Leatrice predicts that with the implementation of the ACA, there could be a huge impact on the community and the organizations she works with. For example, Ministry with Community will have fewer people who need assistance with medication copays if they are insured. This could leave more funding for Ministry to use for other services. Enrolling people in Kalamazoo County allowed different organizations to come together to work for a greater cause. Leatrice believes, “It was an opportunity for normal, everyday people to learn about these different agencies and an opportunity for these agencies to learn about each other as well”. Organizations such as Bronson, Planned Parenthood, Borgess, C.A.R.E.S., and Western Michigan University worked together to inform people, regardless if they have worked together in the past or their views on other issues.

Leatrice feels that while many people are covered under the ACA, it will take some community outreach and education to get people to see a doctor. She suggested effective outreach strategies such as medical personnel coming to summer events in the community, blood pressure check up clinics, or informative events in school for both the parents and the kids.  She has seen some of this work done at her daughter’s elementary school in Kalamazoo, including teaching kids the importance of getting a check-up.  “You’re getting in the kids’ minds that need to go to the doctor, and then they are going to get on their parents’ nerves until they take them to the doctor”. Leatrice believes that to fix some of these issues, there needs to be a culture change. Even if you get people insured, they have to understand how they use their insurance and actually seek medical care.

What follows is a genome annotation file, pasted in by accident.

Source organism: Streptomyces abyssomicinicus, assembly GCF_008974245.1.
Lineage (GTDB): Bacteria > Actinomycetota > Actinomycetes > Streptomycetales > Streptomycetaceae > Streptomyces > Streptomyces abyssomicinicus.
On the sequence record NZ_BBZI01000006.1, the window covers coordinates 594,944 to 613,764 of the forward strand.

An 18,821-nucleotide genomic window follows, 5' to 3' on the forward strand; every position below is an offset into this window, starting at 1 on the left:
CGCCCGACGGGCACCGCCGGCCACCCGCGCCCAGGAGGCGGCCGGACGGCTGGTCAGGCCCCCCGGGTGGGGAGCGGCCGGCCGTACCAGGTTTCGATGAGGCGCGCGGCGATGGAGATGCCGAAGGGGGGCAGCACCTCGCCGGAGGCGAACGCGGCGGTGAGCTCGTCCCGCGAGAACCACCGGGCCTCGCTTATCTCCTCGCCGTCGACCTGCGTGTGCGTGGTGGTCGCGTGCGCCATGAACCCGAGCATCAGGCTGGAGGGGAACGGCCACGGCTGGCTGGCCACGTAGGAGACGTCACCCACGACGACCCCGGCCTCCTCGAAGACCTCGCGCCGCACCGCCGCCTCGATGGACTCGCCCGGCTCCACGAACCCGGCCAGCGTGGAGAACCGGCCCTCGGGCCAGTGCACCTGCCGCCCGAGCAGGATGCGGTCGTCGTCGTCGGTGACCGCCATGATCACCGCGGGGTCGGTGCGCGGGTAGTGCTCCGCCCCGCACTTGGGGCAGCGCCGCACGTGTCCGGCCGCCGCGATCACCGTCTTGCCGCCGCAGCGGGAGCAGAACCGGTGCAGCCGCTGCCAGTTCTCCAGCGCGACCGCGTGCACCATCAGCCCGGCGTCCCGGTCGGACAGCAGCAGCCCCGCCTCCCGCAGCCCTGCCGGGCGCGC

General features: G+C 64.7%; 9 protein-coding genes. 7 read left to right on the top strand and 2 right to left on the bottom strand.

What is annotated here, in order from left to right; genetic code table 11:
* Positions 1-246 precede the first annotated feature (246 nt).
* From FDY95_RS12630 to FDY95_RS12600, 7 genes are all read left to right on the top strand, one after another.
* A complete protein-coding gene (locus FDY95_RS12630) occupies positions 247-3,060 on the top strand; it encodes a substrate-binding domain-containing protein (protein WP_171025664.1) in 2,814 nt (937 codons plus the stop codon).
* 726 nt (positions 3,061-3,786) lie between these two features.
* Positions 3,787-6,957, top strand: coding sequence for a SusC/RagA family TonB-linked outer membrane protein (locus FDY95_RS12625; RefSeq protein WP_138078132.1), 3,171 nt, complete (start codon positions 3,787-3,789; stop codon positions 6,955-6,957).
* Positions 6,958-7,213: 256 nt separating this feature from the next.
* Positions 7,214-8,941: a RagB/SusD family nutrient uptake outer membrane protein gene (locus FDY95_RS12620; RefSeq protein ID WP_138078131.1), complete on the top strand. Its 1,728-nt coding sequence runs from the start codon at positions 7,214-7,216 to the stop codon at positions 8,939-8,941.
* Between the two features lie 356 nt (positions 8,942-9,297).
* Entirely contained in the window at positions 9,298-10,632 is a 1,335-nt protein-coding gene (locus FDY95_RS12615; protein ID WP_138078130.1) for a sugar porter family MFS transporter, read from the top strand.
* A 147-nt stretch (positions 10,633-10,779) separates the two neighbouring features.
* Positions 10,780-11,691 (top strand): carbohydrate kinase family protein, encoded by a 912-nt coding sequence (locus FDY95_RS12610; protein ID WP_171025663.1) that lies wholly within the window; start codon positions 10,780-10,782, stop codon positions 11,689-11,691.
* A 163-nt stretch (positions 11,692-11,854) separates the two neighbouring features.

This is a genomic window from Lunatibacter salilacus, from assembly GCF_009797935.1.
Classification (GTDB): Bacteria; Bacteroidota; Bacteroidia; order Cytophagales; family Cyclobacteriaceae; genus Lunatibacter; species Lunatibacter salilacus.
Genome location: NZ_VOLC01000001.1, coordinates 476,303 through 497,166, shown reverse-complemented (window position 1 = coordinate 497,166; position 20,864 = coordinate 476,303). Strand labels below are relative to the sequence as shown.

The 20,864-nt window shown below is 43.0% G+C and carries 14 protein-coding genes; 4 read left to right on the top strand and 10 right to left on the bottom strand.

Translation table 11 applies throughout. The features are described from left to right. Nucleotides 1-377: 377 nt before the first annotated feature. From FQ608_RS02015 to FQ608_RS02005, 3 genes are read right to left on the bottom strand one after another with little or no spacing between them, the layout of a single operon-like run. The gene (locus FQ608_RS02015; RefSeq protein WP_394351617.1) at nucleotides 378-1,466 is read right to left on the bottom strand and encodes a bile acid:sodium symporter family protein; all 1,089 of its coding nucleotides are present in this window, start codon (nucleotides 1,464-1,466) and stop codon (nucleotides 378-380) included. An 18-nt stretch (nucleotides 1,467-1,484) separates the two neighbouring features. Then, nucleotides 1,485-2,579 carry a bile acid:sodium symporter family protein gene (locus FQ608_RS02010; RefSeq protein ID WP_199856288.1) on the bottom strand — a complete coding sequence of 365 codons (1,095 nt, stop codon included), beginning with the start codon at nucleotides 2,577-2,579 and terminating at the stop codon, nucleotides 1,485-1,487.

When asked about her favorite part of her job, Leatrice enthusiastically responded, “Helping people!”. She says it can be hard at times to gauge success because once you help people, especially at a place like Ministry with Community, they tend not to come back because they don’t need those services any longer. Her philosophy when working with clients is, “We try to give them three alternatives if they call for different things. So you know if they hang up the phone and go, ‘Oh, that was huge!’…Or the people you help at Ministry who came into your office with nothing but motivation to get out [of their current situation], and they have an apartment now”. She also shared a story about working with a woman at Disability Network who had lost her vision. The woman had loved to read, but was no longer able to. Leatrice introduced her to books in audio format, and got an employee from the Kalamazoo Public Library to come down and teach the woman how to use the audio tapes. Now the woman is listening to books on tape and checking them out non-stop.
Leatrice’s passion for helping others and making change within her community was evident throughout the whole interview. I believe she sums up best the impact of her job, “The greatest accomplishment I guess, to sum it all up, is if I made your day a little bit better before you picked up the phone and called, or before you came in to see me, that’s huge. ‘Cause life is a mess.”